Opinion | ISRO’s Moonwalk | Mint
Active Stocks
Fri Feb 23 2024 13:27:02
  1. Tata Steel share price
  2. 146.10 0.17%
  1. State Bank Of India share price
  2. 758.30 -1.00%
  1. HDFC Bank share price
  2. 1,420.00 0.01%
  1. NTPC share price
  2. 336.50 -0.90%
  1. Wipro share price
  2. 535.55 0.81%
Business News/ Opinion / Quick Edit/  Opinion | ISRO’s Moonwalk
BackBack

Opinion | ISRO’s Moonwalk

Chandrayaan-2 will lift off from the Indian Space Research Organisation’s launch facility in Sriharikota on Monday

ISRO personnel work on the orbiter vehicle of Chandrayaan-2, India's first moon lander and rover mission planned and developed by ISRO at ISRO Satellite Integration and test establishment, in Bengaluru (PTI)Premium
ISRO personnel work on the orbiter vehicle of Chandrayaan-2, India's first moon lander and rover mission planned and developed by ISRO at ISRO Satellite Integration and test establishment, in Bengaluru (PTI)

In the wee hours on Monday, India will launch its second lunar mission. Chandrayaan-2 will lift off from the Indian Space Research Organisation’s launch facility in Sriharikota. The mission will deploy an orbiter around the moon, softly set down a lander near its south pole, and then roll out a lunar rover to collect data. India’s first moon mission, launched in 2008, had detected telltale signs of water molecules. This one will explore the possibility of water’s presence on the far side.

The mission adds yet another feather in our space agency’s cap. To put the goal in context, if the venture succeeds, India would become only the fourth country after the former Soviet Union, US and China to land a spacecraft on the moon. Even a technologically-advanced country like Israel failed in carrying out a Moon landing earlier this year. India’s mission aims to land on the so-called “dark side" of the Moon, which gets very little sunlight that is essential for solar-powered instruments. Other missions have mostly landed near the Moon’s equator.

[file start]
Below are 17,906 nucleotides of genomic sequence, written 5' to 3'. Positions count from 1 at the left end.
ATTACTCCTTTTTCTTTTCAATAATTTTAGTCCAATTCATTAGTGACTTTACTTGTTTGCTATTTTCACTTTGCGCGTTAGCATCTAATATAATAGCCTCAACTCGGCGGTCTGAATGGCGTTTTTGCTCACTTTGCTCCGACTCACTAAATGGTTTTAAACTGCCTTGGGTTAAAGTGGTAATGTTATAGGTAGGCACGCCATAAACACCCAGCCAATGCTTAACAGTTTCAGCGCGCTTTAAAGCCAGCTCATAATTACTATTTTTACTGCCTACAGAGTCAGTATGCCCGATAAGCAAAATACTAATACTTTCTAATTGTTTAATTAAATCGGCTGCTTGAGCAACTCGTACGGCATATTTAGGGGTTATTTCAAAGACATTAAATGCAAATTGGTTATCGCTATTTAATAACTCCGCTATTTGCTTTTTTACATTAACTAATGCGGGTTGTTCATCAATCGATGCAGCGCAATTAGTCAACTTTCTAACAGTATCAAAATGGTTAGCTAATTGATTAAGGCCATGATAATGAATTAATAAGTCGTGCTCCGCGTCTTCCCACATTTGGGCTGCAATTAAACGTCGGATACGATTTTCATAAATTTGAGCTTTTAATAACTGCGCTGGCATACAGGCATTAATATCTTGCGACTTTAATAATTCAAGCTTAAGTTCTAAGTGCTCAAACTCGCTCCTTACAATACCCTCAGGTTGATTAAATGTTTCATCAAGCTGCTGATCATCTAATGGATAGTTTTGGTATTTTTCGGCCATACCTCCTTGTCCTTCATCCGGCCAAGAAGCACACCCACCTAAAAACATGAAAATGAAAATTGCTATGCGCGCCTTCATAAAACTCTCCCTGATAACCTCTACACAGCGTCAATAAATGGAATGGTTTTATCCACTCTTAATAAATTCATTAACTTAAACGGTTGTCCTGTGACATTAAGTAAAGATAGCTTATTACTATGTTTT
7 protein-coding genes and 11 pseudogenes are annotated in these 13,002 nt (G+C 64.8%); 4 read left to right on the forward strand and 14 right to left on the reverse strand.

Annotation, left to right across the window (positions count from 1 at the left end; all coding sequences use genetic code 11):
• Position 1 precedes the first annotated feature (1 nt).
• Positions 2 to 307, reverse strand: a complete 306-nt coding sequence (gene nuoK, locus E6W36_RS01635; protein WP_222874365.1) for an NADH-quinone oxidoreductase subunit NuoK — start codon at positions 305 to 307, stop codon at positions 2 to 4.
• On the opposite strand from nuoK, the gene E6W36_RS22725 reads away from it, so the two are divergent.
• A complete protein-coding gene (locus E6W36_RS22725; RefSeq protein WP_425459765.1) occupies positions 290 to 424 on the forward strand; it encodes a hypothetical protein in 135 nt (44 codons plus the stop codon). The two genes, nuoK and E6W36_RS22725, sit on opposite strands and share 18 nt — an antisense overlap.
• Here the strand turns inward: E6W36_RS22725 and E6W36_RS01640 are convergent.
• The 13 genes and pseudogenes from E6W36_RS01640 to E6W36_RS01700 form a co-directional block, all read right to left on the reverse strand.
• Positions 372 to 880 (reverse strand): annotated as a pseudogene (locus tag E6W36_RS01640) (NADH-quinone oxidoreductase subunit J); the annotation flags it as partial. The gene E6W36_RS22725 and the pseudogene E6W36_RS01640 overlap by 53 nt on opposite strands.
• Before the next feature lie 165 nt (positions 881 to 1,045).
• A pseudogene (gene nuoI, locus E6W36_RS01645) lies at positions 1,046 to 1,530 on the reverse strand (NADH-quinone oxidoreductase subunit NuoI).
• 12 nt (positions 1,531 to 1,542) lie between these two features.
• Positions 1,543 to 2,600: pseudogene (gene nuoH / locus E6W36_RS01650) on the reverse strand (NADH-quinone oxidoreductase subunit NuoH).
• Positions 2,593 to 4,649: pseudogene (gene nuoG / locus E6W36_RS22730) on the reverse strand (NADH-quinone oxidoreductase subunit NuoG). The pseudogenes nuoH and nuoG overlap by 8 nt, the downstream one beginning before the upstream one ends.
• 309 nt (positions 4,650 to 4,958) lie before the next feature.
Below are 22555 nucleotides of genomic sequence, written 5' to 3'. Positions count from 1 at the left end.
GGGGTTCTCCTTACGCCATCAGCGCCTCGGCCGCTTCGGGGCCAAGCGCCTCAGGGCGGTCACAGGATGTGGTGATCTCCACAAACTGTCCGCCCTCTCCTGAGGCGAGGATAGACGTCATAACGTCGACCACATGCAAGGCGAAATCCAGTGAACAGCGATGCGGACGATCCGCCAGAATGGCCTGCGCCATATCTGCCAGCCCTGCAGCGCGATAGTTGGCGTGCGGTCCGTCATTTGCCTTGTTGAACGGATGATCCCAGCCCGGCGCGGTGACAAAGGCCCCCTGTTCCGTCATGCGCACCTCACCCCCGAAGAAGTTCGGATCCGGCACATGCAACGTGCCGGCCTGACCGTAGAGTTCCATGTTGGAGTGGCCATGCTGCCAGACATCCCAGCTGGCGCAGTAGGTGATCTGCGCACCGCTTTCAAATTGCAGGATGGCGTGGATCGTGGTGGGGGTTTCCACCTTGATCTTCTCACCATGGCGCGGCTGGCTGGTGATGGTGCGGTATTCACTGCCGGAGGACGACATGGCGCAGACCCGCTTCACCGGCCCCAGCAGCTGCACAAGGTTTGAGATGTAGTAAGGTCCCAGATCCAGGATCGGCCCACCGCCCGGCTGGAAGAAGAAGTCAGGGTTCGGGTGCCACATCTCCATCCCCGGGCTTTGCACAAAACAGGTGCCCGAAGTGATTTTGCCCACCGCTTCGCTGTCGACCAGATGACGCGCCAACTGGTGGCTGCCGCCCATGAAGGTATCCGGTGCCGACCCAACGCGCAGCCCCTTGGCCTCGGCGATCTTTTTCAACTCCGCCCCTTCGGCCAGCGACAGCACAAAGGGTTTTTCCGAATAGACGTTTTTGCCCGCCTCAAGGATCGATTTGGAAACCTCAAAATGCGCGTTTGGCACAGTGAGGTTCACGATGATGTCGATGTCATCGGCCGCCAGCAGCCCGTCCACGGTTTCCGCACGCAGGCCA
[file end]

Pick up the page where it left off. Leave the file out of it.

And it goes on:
ISRO has earned a global reputation for advanced space missions undertaken at a fraction of the cost incurred by other countries. This Moon mission is no different. It will cost less than 1,000 crore, or about $145 million. That’s perhaps less than what it costs to make a Hollywood movie. Some argue that this money could be better spent on the poor. But the two objectives are independent of each other. Our space research must not slow. It would help foster a scientific temper in the country, encourage innovation and perhaps result in discoveries that could be of immense commercial value in time to come. A small step for ISRO could turn out to be a giant leap for the rest of us.

Unlock a world of Benefits! From insightful newsletters to real-time stock tracking, breaking news and a personalized newsfeed – it's all here, just a click away! Login Now!

Catch all the Business News, Market News, Breaking News Events and Latest News Updates on Live Mint. Check all the latest action on Budget 2024 here. Download The Mint News App to get Daily Market Updates.
More Less
Published: 12 Jul 2019, 07:08 PM IST
Next Story footLogo
Recommended For You
Switch to the Mint app for fast and personalized news - Get App